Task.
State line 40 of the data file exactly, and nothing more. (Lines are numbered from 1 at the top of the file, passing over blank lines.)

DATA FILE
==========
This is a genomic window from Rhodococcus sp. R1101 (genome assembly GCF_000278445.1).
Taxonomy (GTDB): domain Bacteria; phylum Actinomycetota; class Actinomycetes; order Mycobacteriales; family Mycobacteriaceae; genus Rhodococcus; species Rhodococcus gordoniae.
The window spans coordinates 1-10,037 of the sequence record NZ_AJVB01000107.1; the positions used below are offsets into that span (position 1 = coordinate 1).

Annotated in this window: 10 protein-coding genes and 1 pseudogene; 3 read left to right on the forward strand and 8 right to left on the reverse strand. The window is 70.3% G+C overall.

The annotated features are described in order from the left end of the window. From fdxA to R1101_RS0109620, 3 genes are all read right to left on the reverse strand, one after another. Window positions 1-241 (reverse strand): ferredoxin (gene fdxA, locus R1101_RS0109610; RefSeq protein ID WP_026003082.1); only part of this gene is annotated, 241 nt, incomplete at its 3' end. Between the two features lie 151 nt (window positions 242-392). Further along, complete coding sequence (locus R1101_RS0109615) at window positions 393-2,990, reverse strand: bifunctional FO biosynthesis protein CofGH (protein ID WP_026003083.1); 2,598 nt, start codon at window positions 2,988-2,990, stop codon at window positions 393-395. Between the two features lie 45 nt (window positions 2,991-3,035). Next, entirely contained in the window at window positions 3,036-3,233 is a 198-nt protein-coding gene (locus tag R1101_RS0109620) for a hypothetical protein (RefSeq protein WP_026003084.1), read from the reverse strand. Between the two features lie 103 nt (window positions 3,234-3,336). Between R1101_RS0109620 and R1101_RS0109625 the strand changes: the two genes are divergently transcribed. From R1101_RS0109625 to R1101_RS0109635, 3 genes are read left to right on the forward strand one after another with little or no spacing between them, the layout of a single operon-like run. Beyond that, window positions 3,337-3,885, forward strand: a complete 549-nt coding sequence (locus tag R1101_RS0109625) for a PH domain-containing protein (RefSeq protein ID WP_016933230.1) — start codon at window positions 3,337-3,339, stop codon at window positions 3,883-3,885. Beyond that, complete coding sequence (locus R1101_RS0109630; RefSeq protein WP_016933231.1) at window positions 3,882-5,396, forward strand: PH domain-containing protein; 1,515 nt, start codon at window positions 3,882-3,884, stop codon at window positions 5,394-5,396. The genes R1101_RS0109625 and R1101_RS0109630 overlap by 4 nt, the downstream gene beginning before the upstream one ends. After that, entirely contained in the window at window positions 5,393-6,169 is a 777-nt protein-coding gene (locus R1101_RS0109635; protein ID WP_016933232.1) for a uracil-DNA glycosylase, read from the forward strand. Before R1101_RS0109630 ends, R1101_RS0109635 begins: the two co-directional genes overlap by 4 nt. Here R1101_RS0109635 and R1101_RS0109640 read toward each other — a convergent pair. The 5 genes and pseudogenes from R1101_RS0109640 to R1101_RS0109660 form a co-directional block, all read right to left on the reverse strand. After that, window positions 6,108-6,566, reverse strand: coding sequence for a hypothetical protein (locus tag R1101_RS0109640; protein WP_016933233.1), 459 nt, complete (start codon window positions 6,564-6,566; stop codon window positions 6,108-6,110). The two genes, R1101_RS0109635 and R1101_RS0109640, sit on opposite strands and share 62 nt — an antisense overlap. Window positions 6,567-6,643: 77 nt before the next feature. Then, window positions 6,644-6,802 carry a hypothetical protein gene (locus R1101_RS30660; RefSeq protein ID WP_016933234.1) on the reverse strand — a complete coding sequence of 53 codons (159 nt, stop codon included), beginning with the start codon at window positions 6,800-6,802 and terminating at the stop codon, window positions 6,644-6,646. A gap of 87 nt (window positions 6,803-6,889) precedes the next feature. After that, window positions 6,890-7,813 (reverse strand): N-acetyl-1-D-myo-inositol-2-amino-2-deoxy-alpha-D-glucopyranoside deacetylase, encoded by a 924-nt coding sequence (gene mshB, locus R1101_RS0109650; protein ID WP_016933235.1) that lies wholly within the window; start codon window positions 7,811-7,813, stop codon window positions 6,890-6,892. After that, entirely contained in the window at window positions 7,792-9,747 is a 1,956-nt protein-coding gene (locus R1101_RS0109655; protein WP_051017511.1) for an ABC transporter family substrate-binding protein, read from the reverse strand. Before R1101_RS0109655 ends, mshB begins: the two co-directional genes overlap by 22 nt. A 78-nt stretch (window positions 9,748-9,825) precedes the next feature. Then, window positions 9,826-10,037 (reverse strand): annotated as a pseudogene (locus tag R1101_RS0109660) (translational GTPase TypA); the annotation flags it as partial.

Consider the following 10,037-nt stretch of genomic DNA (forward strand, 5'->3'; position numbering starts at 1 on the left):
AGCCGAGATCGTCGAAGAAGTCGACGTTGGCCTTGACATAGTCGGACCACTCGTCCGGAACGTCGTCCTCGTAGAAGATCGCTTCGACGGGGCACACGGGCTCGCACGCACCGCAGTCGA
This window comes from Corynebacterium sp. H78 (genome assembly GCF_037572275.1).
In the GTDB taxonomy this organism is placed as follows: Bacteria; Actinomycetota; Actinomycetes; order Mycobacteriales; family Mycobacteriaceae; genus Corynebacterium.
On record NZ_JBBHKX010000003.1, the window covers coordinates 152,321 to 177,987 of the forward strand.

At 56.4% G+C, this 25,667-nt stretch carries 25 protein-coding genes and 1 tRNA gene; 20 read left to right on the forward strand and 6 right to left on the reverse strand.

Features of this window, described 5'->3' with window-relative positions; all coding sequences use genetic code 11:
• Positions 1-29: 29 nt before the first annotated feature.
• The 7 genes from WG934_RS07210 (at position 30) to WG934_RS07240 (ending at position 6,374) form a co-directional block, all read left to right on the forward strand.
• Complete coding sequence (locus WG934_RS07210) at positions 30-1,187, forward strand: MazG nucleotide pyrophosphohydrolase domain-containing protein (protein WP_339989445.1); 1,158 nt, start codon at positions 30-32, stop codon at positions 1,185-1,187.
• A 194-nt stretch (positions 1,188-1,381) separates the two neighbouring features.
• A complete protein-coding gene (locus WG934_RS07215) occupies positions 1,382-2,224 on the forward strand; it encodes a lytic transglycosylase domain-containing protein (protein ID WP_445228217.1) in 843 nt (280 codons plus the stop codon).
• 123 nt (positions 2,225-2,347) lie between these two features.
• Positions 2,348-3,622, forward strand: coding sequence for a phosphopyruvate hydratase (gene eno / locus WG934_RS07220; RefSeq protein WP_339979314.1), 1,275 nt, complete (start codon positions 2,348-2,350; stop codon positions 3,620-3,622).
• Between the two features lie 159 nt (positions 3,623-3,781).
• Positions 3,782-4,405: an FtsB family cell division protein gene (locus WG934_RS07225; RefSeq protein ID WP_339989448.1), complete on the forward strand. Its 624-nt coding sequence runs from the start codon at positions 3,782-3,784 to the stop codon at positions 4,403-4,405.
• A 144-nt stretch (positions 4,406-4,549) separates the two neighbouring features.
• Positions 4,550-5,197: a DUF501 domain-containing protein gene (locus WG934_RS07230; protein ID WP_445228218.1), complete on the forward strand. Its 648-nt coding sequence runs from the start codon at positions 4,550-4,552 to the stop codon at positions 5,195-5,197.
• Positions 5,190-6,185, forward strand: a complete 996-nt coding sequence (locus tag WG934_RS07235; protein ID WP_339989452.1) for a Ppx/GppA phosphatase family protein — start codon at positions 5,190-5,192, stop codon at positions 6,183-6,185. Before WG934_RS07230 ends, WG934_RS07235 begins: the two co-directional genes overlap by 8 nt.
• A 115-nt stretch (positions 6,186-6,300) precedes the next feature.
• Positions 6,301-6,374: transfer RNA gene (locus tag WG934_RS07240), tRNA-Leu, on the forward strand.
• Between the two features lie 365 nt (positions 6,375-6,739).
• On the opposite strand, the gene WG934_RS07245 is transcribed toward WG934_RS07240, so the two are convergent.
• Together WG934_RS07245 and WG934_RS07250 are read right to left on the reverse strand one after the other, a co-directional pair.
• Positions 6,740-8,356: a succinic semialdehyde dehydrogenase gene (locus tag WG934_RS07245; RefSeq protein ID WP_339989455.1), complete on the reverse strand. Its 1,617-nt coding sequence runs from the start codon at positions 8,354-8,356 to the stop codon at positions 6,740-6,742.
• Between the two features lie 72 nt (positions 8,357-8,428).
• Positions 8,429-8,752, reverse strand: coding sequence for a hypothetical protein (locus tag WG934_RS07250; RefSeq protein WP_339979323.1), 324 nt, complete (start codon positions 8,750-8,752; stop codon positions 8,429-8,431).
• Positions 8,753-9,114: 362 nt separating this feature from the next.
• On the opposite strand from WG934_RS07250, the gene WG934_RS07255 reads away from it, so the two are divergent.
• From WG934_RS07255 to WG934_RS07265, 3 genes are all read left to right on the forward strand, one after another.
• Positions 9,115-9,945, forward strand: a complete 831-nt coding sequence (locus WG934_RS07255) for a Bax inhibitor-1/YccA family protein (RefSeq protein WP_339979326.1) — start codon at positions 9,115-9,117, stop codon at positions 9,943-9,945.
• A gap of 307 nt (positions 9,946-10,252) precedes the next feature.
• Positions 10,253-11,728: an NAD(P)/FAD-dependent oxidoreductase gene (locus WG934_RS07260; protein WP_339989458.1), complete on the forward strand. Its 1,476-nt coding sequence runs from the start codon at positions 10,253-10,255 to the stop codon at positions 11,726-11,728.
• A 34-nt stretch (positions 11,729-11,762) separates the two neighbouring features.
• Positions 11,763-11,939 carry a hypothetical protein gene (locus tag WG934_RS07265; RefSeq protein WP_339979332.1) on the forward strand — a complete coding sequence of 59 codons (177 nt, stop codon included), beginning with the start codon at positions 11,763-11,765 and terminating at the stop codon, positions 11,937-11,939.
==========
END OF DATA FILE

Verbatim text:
• Positions 11,763-11,939 carry a hypothetical protein gene (locus tag WG934_RS07265; RefSeq protein WP_339979332.1) on the forward strand — a complete coding sequence of 59 codons (177 nt, stop codon included), beginning with the start codon at positions 11,763-11,765 and terminating at the stop codon, positions 11,937-11,939.